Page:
Okay, I'm actually beyond tired, but this time there really IS light at the end of the tunnel. Sort of. On Wednesday I take myself on the road again, first to Denver to take down my show at the Dos Chappell Bathhouse in Washington Park and then to Rocky Mountain National Park to teach a workshop. Next weekend I hang another little local show and then? I have about three weeks to just be home getting things done. I've plenty of contract work to keep me busy during that time, so I don't know how much printmaking will happen, but it will be nice to be more or less stationary for a bit.
|Carve it, print it, scan it, clean it up |
and off it goes to be a map icon.
I spent the weekend doing prep work for Friday's workshop, and last evening I managed to finish the last (?) little linocut icon for the Southeast Colorado Heritage project.
The adventure on Hog Island already seems a bit like a dream, but I have a few quick little sketches to prove otherwise. This one shares the page with a favorite quote attributed to Jack London. (Apparently there's some dispute about all but the first line, but I like it anyway.)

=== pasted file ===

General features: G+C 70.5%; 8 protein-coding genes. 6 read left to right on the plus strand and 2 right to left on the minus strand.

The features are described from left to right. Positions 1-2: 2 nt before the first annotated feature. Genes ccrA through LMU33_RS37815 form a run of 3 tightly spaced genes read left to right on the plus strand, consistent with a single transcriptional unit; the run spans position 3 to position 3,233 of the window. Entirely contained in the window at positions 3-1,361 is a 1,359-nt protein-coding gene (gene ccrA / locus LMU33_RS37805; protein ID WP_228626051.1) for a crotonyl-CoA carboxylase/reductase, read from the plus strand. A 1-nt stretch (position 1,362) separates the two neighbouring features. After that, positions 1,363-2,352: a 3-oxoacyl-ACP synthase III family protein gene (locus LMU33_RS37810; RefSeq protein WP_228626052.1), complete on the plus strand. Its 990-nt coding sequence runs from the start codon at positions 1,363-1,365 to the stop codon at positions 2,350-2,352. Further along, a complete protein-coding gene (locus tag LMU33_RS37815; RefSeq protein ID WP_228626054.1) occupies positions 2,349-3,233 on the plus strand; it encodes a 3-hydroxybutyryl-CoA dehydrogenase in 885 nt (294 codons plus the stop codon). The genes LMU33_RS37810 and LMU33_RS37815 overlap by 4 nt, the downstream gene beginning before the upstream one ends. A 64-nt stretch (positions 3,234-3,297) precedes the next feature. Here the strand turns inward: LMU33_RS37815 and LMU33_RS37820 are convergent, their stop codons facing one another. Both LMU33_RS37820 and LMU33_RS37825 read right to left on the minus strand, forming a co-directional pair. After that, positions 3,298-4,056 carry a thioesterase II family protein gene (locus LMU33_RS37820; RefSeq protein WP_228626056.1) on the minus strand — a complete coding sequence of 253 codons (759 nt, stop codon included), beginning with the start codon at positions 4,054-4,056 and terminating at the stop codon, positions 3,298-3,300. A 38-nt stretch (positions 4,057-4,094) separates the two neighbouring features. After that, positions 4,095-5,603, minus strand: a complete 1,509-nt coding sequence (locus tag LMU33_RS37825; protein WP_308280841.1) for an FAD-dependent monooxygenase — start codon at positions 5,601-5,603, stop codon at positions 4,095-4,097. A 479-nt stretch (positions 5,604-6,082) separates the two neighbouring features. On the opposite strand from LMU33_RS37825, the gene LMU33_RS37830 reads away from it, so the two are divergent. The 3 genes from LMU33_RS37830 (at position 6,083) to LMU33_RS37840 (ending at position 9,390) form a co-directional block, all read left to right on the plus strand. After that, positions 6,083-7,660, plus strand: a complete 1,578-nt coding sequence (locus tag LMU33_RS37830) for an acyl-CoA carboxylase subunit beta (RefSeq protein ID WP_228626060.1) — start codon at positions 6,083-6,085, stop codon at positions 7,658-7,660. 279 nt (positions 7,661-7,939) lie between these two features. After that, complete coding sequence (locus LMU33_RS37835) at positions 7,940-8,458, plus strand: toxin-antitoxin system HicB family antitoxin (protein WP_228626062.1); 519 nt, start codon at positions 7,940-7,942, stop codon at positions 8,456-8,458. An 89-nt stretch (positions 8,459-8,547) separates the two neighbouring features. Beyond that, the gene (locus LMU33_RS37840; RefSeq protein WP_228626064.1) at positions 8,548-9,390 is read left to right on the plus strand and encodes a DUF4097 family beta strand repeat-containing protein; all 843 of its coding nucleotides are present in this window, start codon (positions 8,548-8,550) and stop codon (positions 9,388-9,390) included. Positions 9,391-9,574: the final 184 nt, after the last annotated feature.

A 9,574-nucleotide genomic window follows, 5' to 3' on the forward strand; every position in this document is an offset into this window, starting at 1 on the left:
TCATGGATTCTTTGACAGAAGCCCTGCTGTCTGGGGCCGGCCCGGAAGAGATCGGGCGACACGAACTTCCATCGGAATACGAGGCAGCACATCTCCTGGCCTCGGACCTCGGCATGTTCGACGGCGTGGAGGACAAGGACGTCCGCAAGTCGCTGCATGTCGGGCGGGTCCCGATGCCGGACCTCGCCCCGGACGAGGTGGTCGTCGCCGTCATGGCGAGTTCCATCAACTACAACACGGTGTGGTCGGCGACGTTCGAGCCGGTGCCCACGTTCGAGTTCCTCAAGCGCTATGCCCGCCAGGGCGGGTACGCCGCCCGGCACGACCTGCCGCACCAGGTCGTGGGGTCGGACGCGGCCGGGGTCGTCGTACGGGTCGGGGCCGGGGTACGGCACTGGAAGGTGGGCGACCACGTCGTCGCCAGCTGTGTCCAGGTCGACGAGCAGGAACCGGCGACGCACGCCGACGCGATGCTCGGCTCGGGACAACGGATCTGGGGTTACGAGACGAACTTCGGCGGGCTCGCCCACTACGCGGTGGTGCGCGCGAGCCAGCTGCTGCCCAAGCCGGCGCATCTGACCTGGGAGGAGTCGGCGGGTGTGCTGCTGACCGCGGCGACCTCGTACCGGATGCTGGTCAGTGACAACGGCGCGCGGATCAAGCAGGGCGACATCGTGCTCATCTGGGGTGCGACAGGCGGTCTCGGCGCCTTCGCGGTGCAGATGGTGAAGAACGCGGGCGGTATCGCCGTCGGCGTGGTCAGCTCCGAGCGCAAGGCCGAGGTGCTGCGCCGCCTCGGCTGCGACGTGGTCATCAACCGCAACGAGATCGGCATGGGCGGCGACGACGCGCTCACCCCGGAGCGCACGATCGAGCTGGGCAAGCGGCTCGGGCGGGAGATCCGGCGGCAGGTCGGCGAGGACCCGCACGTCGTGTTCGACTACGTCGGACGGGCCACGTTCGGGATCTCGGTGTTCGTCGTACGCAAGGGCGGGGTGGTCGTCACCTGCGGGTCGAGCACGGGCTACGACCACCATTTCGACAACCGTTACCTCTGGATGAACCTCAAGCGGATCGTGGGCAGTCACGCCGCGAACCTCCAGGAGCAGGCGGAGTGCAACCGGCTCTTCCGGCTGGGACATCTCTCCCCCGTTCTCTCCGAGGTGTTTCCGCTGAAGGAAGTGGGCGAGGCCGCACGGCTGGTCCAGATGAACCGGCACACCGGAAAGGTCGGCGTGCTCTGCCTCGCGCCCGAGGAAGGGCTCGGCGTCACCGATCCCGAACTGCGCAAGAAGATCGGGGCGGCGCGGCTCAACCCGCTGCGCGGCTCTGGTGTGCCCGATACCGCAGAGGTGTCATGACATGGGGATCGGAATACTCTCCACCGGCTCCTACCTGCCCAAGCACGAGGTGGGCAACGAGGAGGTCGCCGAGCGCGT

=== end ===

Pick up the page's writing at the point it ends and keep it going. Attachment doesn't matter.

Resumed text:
I read these words at dinner one night last week, inspired by the energy and enthusiasm of the fifty-seven educators who were our campers. In a crazy season like this one, Mr. London reminds me that I chose this active and busy life... and that a life well-lived can be its own reward.
"I would rather be ashes than dust.
I would rather that my spark should die out in a brilliant blaze, than it should be stifled by dry rot.
I would rather be a superb meteor, every atom of me in magnificent glow, than a sleepy and permanent planet.
The function of man is to live, not to exist.
I shall not waste my days trying to prolong them. I shall use my time."